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Rising incomes boost interest in health products

News, 25 April 2017
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SINGAPORE: The ongoing urbanisation of Asia, combined with higher disposable incomes and heightened consumer interest in health products is boosting sales in the category, according to new research.

A report from the Asian Institute of Consumer Insight has revealed that while sales of probiotics in particular are set to soar across Asia-Pacific, international brands must be aware of the different food cultures in Asian markets which could impact the customer purchase journey.

"Many dietary supplements imported into Asia from the US and Australia are in tablet form and stored in capped bottles, while some are sold as capsules to be mixed into beverages," notes Cyndy Au, a Fellow of the Institute on Asian Consumer Insight, in an exclusive article for Warc.

"While these products may be convenient, they may not be market drivers for the purchase and consumption of probiotics in Asia." (For more, read Warc's exclusive article: Heritage, innovation and growth: marketing probiotics in Asia.)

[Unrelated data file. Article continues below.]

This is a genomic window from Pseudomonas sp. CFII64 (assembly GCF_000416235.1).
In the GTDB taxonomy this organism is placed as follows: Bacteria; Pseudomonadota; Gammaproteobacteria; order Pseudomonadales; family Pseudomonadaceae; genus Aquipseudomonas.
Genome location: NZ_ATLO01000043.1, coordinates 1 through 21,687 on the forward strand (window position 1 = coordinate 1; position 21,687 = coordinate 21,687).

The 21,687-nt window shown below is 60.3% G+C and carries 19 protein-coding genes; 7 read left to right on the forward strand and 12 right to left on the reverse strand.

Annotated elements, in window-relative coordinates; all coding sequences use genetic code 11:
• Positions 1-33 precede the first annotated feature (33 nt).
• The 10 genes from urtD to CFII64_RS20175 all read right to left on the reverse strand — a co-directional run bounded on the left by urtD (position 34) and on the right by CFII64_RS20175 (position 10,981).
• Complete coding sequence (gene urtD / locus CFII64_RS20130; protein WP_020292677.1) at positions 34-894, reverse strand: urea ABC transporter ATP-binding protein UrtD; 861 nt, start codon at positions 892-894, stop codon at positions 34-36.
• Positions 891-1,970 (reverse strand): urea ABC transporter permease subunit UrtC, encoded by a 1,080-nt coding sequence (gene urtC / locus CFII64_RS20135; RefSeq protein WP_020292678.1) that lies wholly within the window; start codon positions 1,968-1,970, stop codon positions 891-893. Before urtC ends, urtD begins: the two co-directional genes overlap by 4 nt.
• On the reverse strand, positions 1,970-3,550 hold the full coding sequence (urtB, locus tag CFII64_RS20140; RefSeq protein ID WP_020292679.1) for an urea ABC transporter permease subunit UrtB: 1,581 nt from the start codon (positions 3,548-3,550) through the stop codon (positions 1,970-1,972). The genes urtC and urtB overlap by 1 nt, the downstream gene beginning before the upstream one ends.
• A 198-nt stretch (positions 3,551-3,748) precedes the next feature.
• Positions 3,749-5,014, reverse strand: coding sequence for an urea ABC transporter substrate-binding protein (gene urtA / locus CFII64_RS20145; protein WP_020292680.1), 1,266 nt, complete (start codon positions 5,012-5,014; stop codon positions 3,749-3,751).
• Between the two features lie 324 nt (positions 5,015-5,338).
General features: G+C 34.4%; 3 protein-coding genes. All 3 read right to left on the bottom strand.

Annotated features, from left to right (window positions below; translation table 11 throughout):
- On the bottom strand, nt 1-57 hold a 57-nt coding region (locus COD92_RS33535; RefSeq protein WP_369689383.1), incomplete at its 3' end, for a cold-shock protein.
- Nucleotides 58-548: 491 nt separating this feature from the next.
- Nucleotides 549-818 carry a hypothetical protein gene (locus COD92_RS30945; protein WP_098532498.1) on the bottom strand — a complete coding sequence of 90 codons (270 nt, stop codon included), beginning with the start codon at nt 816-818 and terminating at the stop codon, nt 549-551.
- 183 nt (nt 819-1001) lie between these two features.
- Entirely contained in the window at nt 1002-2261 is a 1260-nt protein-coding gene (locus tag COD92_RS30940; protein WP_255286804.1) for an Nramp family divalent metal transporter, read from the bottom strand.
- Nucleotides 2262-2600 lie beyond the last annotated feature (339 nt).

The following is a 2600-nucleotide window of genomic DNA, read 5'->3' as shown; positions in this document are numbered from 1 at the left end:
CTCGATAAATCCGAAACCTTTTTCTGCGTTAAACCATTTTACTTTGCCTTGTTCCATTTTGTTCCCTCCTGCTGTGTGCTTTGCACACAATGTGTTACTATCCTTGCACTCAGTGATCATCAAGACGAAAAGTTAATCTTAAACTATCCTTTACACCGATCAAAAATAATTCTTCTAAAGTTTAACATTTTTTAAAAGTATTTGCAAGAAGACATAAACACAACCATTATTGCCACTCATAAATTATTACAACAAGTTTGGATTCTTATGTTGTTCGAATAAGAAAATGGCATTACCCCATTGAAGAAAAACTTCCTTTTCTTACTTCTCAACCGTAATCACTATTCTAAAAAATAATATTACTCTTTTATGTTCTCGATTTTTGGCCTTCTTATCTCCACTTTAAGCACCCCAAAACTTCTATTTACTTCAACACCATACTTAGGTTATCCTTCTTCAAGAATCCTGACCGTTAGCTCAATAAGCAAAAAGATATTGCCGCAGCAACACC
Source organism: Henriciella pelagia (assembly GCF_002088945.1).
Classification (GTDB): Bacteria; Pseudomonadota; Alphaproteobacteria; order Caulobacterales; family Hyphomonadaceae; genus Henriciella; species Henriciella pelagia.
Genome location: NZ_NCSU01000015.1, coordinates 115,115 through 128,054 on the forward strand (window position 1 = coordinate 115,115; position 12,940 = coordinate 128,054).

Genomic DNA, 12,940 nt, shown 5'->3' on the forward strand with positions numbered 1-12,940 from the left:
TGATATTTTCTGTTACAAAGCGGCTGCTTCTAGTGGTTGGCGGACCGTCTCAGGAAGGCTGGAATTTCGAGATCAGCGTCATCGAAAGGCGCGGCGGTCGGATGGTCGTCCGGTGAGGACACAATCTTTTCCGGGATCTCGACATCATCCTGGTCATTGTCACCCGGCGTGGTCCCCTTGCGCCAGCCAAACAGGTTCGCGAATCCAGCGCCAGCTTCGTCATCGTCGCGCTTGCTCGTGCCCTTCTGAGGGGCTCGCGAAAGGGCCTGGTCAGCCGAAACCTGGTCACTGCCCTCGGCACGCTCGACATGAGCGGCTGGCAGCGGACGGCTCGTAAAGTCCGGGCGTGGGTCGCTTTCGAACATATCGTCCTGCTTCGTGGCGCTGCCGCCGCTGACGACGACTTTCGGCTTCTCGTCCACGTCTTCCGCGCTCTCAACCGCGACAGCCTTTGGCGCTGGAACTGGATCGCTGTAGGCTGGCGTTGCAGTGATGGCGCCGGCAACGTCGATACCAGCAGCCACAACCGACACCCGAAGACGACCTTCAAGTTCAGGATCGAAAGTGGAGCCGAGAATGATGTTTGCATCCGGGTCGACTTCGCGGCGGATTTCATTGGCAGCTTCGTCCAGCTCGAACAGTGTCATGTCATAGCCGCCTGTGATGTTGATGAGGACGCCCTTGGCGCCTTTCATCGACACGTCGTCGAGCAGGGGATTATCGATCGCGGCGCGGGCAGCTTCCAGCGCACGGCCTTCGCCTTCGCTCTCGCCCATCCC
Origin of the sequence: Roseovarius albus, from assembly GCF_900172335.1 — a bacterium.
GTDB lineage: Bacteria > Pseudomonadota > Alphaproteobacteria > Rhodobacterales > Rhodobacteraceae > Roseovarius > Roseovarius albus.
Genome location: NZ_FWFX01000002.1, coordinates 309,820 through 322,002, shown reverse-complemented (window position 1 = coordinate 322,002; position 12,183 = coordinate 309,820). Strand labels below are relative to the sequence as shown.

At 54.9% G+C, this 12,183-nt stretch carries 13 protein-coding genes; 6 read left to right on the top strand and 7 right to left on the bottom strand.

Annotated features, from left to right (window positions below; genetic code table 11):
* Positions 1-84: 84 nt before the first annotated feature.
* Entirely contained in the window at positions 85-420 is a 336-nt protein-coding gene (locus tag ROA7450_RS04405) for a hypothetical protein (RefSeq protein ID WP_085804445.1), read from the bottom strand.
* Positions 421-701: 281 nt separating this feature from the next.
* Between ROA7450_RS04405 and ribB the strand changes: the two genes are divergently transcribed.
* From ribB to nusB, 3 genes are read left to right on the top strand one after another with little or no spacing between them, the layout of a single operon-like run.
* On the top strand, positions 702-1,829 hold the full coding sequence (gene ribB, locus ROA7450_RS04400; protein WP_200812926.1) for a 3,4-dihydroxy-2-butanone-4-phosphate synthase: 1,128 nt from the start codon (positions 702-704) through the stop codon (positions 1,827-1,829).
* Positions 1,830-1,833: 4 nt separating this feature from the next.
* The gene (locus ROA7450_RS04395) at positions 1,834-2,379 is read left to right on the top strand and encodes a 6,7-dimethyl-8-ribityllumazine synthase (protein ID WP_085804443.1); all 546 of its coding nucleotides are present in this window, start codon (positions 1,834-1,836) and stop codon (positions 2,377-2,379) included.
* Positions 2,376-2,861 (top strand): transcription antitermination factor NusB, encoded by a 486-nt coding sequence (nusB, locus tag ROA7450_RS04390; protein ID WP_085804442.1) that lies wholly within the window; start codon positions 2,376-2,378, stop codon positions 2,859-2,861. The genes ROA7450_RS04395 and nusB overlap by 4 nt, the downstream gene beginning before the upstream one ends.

"Most Asians still perceive swallowing tablets to be associated with treatment for sickness rather than for the maintenance of good health," says Au.

However, the most important driver in most Asian countries is likely to be affordability, particularly in emerging markets. Consumers may also be driven to purchase by marketing strategies such as influencer campaigns, or the use of technology such as apps or websites.

Discerning Asian consumers are also likely to to look closer into the probiotics' specific functional health claims during purchase.

"In Asia, value for money is a way of life for most consumers and more is always perceived or accepted to be better," observes Au. "This is evident in supermarket shelves with packaged foods and beverage featuring food labels that are filled with multiple added ingredients."

Ultimately, "Asian consumers will buy new innovative products if they have a reason to believe that the product is safe, tasty, nutritious and affordable".

Data sourced from WARC

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